There’s only one thing wrong with this throwback to the 1940s era of sports-based pulp fiction. Well, make it two. While Billy Nichols, who tells the story, is a crack San Francisco sportswriter nicknamed Mr. Boxing, there is not much in this book about either boxers or the fight game. What it’s really about is the continuation of the murder case begun in Muller’s first novel, The Distance. It may be that the man Nichols brought to justice in the early book is not entirely guilty. The dead woman was the wife of boxer Hack Escalante, and not so incidentally she was the also the one Nichols was having a secret affair with.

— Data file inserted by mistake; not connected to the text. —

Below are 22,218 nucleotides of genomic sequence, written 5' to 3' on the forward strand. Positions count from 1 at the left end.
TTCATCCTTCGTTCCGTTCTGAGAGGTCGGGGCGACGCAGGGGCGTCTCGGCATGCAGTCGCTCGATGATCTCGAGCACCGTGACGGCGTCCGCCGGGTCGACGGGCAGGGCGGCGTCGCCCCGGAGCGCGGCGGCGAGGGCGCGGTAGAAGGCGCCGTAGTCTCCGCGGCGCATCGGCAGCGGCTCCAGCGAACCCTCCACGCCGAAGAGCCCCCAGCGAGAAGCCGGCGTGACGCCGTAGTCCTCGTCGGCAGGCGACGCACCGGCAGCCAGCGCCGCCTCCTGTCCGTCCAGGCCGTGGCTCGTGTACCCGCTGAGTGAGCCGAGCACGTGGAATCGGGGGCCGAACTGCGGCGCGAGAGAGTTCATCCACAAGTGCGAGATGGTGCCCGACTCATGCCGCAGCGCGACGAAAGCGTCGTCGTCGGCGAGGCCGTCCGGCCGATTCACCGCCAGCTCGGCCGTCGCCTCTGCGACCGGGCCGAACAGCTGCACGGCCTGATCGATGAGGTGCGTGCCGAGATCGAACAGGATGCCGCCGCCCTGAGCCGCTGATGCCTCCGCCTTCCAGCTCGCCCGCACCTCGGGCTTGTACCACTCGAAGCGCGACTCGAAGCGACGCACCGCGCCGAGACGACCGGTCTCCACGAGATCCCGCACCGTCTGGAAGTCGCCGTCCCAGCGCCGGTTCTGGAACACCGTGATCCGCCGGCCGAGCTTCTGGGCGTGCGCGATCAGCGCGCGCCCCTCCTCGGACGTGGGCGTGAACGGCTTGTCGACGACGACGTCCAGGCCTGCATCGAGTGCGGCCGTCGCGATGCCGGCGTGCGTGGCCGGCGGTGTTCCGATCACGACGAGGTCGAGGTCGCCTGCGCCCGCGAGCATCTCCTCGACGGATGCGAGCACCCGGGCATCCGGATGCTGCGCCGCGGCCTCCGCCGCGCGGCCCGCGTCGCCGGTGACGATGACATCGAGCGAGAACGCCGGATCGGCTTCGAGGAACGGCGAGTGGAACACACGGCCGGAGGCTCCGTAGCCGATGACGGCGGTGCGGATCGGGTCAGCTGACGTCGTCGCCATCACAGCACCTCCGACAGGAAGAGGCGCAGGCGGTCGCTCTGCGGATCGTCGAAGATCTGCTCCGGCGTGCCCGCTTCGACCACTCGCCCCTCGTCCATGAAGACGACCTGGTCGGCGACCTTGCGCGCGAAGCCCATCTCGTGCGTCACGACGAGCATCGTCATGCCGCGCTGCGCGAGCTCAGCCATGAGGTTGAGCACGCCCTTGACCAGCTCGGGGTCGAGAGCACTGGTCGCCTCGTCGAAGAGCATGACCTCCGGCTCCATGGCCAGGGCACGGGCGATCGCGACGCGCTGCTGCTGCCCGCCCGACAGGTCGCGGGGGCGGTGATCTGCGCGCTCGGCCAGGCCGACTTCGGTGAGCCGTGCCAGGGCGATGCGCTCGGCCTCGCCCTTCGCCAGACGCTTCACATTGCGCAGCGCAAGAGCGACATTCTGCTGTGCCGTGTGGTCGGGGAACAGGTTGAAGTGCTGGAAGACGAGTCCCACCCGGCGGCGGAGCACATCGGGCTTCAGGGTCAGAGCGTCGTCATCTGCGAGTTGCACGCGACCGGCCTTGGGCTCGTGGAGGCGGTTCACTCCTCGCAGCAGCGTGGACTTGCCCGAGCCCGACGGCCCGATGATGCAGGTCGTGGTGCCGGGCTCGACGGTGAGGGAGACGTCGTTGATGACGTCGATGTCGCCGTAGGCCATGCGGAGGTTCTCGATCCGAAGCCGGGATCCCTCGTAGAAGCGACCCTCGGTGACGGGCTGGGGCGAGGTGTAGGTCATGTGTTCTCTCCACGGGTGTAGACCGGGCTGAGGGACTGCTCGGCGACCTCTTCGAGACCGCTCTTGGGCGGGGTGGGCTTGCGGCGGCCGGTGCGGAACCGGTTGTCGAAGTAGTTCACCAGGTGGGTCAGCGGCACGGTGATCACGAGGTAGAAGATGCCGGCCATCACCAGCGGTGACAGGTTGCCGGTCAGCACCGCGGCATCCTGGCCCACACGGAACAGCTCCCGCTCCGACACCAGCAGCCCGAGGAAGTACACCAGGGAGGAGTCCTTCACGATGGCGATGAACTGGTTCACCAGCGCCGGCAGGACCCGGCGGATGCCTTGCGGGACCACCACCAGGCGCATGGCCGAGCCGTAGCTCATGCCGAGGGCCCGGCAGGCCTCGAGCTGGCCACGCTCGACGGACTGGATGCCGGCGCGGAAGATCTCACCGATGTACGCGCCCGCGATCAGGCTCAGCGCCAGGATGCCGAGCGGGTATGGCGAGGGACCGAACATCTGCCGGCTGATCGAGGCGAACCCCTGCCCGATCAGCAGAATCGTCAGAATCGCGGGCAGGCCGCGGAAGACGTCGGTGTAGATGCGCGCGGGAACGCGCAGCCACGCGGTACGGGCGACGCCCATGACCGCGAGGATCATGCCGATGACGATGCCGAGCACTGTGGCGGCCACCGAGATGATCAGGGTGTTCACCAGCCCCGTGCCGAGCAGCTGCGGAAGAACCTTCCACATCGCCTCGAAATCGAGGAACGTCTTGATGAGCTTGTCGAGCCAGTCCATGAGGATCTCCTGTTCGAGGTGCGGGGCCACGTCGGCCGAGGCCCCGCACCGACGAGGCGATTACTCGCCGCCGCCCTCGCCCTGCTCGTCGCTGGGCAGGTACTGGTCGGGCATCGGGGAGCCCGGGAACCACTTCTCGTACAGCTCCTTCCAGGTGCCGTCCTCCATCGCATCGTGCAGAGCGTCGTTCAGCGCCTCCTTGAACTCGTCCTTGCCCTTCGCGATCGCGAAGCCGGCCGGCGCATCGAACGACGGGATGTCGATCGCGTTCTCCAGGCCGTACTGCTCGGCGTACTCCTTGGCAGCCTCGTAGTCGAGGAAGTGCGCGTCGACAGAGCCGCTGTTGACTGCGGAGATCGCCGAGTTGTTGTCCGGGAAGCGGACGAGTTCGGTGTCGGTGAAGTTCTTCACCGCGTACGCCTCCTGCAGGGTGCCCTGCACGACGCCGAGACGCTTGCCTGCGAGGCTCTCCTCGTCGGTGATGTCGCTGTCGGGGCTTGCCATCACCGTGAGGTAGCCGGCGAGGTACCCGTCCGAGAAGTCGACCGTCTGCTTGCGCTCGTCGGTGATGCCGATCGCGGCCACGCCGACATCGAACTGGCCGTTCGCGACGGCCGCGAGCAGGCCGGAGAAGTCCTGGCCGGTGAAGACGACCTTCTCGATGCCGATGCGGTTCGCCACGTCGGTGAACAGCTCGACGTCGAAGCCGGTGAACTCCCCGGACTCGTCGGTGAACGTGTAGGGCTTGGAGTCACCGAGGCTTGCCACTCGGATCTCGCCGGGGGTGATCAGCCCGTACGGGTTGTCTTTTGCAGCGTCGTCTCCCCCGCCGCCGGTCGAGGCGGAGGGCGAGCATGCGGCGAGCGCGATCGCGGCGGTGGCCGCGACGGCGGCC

It’s a complicated tale, and if this is a new trend in detective fiction, it ought to stop right now. Without having read the first book, it’s impossible to know exactly who is who, and why or why not, and to whom. As detective fiction, it’s spinach, and I hate spinach.
As a writer of historical fiction, Muller has San Francisco and its seedy (and not-so-seedy) environs down cold. As a writer of hard-boiled pulp fiction, Muller certainly gives you your full money’s worth. Or even double, considering Nichols’ single paragraph longer-than-one-page rant on pages 152-153. Boiled down, it’s a long improvised version, with several choruses, of the old adage, No good deed ever goes unpunished.
It’s a classic piece, verging on Raymond Chandler territory, and while better than average, the story surrounding it is missing a vital ingredient, a self-contained coherency. It’s too bad. It could have been a contender.